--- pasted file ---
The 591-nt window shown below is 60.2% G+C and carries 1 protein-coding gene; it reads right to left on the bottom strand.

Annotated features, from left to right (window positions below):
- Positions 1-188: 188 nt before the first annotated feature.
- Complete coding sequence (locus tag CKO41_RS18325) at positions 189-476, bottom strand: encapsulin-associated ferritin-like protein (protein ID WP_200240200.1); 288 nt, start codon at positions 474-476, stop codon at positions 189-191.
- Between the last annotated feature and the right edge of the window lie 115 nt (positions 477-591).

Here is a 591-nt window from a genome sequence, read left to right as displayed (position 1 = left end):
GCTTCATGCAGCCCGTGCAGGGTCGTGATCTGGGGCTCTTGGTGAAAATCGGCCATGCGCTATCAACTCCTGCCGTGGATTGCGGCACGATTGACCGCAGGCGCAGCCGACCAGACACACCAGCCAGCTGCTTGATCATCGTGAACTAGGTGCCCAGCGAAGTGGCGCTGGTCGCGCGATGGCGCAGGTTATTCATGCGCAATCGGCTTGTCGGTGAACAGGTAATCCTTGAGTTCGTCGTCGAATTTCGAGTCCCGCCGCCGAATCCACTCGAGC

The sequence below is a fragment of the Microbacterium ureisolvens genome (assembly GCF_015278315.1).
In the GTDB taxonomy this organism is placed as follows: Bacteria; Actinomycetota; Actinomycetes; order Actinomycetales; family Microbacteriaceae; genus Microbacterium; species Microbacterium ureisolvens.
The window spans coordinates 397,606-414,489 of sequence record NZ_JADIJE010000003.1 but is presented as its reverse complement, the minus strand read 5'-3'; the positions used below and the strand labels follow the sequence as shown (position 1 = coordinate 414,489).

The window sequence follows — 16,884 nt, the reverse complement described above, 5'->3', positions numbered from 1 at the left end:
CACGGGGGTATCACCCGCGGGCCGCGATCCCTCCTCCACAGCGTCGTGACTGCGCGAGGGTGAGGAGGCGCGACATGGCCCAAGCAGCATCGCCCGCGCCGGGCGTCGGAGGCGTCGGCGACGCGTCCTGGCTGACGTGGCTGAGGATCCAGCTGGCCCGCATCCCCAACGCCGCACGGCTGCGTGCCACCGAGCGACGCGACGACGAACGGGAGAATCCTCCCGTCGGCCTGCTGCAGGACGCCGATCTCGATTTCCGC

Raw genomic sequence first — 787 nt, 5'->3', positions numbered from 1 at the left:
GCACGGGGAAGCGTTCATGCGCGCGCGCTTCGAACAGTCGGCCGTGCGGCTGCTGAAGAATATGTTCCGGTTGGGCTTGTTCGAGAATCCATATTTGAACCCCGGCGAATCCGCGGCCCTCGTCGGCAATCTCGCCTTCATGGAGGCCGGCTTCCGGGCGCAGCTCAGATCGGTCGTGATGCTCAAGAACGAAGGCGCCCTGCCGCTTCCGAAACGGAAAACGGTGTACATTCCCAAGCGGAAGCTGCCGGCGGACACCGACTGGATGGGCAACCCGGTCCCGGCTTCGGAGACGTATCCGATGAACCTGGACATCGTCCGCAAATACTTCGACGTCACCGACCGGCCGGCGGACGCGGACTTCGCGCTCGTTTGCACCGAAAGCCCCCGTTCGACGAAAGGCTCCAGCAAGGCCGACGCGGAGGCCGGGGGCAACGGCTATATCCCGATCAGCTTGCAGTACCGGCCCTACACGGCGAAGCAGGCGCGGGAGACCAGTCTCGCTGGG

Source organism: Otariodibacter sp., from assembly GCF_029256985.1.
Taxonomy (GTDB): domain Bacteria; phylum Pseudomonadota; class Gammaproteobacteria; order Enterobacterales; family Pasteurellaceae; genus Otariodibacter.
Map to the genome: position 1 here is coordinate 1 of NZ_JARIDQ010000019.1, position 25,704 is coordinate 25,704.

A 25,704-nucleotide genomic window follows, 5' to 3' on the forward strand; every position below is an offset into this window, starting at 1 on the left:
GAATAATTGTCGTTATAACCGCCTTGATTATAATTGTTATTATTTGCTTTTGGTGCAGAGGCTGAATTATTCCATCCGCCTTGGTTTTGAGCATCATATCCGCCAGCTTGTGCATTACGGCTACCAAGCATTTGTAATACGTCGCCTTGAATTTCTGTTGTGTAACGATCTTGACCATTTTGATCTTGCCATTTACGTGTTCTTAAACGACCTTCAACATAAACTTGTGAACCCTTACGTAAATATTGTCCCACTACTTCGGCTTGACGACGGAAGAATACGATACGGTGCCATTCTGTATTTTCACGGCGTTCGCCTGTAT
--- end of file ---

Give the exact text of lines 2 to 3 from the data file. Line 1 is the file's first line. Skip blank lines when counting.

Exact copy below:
Annotated features, from left to right (window positions below):
- Positions 1-188: 188 nt before the first annotated feature.